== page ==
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St. Luke’s radiologists pioneer artificial intelligence in X-rays


Not long ago understanding and harnessing the power of artificial intelligence (AI) to improve medical care was considered futuristic, akin to science fiction.

Over the past year, St. Luke’s University Health Network (SLUHN) radiologist Dr. Karl Yaeger and his colleagues have worked with an international team of researchers fielded by GE Healthcare to develop the industry’s first X-ray system with an embedded AI algorithm to detect disease.

The technology, the portable Optima XR240amx featuring Critical Care Suite, is designed to alert the clinical team to the presence of potentially life-threatening collapsed lungs (pneumothorax) within seconds of image acquisition at the bedside.

GE Healthcare submitted the Critical Care Suite to the FDA for review last November. It is the first time an imaging system with AI-embedded clinical algorithms is being submitted to FDA for consideration. Other AI-driven applications are available to help physicians to more quickly diagnose strokes using CT scans and aid in wrist fracture detection.

The GE Healthcare AI-enhanced Optima XR240amx featuring Critical Care Suite has the potential to help prioritize X-ray image interpretation, then confirmation of the condition by the radiologist.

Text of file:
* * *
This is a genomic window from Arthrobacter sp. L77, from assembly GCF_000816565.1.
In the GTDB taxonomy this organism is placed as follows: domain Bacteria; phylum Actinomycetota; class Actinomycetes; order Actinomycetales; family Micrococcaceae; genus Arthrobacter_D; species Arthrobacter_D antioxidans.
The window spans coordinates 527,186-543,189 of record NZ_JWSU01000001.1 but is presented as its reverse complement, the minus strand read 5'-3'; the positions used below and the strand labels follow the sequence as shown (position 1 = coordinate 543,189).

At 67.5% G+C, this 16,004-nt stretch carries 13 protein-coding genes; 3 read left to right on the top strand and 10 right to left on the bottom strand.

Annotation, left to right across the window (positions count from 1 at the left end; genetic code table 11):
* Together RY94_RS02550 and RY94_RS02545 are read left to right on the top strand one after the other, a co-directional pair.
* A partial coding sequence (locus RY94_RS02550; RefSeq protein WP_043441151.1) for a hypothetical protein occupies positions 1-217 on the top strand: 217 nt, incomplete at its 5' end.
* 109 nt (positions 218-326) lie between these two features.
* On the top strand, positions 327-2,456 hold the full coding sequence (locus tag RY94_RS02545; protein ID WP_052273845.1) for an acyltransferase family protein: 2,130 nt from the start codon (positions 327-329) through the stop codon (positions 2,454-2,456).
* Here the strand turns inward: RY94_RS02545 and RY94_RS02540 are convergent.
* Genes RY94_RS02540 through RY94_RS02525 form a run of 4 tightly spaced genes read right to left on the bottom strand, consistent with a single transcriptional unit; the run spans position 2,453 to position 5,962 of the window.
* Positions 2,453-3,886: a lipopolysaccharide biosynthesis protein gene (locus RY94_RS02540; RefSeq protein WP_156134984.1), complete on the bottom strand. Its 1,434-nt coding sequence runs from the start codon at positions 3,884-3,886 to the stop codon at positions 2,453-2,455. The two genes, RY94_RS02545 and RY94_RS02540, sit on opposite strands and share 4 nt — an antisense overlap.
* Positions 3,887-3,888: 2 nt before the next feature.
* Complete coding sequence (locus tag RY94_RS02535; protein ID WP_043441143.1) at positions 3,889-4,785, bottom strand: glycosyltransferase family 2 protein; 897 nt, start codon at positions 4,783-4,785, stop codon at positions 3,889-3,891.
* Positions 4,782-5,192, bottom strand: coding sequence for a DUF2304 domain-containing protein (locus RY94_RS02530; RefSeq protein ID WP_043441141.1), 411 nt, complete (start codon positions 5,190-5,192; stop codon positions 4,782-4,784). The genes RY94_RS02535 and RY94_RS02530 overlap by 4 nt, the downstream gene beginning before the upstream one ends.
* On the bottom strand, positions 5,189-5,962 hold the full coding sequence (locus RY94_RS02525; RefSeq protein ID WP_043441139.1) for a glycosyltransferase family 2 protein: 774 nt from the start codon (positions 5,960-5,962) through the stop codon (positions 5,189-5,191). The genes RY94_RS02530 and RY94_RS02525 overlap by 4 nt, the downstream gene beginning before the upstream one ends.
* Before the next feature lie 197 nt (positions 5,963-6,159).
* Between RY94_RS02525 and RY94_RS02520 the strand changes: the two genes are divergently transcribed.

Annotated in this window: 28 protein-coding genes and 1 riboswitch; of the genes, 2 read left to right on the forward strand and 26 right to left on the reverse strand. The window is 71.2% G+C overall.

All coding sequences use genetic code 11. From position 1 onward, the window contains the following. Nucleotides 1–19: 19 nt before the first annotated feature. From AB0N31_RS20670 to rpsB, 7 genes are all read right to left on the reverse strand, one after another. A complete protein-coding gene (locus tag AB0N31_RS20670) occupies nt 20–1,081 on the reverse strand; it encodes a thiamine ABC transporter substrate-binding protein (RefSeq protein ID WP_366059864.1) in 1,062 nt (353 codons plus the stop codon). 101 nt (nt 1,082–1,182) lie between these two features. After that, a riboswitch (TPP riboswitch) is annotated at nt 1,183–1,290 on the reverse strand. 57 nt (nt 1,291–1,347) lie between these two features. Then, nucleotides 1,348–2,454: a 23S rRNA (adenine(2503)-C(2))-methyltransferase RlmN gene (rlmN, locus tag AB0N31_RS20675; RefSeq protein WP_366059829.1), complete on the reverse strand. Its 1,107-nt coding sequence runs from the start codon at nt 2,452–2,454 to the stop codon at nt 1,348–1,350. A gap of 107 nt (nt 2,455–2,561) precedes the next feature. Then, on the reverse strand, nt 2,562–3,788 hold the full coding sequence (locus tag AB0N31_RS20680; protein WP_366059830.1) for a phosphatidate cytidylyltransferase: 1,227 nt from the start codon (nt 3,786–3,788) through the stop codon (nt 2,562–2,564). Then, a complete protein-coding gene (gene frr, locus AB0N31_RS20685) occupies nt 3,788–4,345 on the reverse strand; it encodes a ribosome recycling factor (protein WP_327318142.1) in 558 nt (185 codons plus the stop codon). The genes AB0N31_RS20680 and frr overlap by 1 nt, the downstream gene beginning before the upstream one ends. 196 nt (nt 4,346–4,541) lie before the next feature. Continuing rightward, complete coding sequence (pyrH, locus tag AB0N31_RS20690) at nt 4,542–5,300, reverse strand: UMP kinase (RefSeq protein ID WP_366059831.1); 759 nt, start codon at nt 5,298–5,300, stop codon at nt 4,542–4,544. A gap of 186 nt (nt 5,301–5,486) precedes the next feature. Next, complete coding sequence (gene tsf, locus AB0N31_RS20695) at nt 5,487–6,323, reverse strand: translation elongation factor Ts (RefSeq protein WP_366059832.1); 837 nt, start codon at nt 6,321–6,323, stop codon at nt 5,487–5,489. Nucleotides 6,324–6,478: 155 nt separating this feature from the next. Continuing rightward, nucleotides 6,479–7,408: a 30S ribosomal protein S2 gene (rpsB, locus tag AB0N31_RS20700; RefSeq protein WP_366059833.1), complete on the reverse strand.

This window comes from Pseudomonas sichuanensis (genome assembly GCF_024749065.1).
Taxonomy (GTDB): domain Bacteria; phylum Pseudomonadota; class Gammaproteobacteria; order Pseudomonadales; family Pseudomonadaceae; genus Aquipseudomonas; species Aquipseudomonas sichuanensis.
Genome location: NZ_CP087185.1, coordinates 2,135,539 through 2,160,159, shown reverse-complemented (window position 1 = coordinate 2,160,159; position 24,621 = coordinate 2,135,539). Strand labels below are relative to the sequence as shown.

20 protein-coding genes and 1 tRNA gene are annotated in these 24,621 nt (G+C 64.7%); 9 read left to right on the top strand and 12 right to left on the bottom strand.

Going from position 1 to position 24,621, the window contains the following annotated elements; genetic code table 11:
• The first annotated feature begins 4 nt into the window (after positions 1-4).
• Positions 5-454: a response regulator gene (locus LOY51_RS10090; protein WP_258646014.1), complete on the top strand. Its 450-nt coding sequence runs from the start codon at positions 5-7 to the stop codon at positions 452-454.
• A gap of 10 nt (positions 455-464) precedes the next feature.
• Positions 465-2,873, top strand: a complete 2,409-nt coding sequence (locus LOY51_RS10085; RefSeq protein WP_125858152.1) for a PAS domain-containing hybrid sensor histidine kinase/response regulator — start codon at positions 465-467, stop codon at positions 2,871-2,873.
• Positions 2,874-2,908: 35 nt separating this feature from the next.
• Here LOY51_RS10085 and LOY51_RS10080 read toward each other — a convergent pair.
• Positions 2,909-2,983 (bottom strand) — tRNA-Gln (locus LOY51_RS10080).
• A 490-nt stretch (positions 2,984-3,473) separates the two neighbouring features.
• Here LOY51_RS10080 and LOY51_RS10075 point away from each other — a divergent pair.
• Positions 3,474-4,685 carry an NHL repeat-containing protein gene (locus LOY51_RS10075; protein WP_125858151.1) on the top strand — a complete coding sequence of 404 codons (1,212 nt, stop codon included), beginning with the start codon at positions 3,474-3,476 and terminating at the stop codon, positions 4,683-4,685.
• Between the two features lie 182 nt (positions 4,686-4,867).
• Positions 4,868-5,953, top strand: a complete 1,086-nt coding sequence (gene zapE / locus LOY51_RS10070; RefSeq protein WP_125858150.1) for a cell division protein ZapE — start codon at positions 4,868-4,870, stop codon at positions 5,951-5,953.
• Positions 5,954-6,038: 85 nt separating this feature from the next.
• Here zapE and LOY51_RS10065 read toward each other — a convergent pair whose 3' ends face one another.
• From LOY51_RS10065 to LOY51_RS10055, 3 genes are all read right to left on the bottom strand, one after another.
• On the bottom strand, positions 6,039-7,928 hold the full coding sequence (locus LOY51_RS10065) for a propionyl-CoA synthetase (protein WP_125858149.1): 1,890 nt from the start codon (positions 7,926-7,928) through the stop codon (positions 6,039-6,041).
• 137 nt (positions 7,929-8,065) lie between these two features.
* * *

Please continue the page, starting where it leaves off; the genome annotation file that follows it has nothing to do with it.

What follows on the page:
In helping develop the AI for the Critical Care Suite, Yaeger and his team at SLUHN reviewed hundreds of X-rays without and with pneumothoraces of all sizes and degrees of severity. These were then processed with the deep-learning software algorithm to determine its accuracy.

Yaeger said he’s enthused to be a part of the pioneering effort ushering in this “new wave” of healthcare technology. He’s optimistic at the potential of the AI-powered Optima XR240amx featuring Critical Care Suite to serve as an “untiring and undistractable partner,” a vital, and possibly life-saving, link between the bedside and the radiology reading room.

“The goal of this application of artificial intelligence is to increase the speed and accuracy of prioritizing these possibly-lethal conditions, so they are confirmed and treated sooner rather than later,” Yaeger said. “It’s ultimately about improving patient care and saving lives.”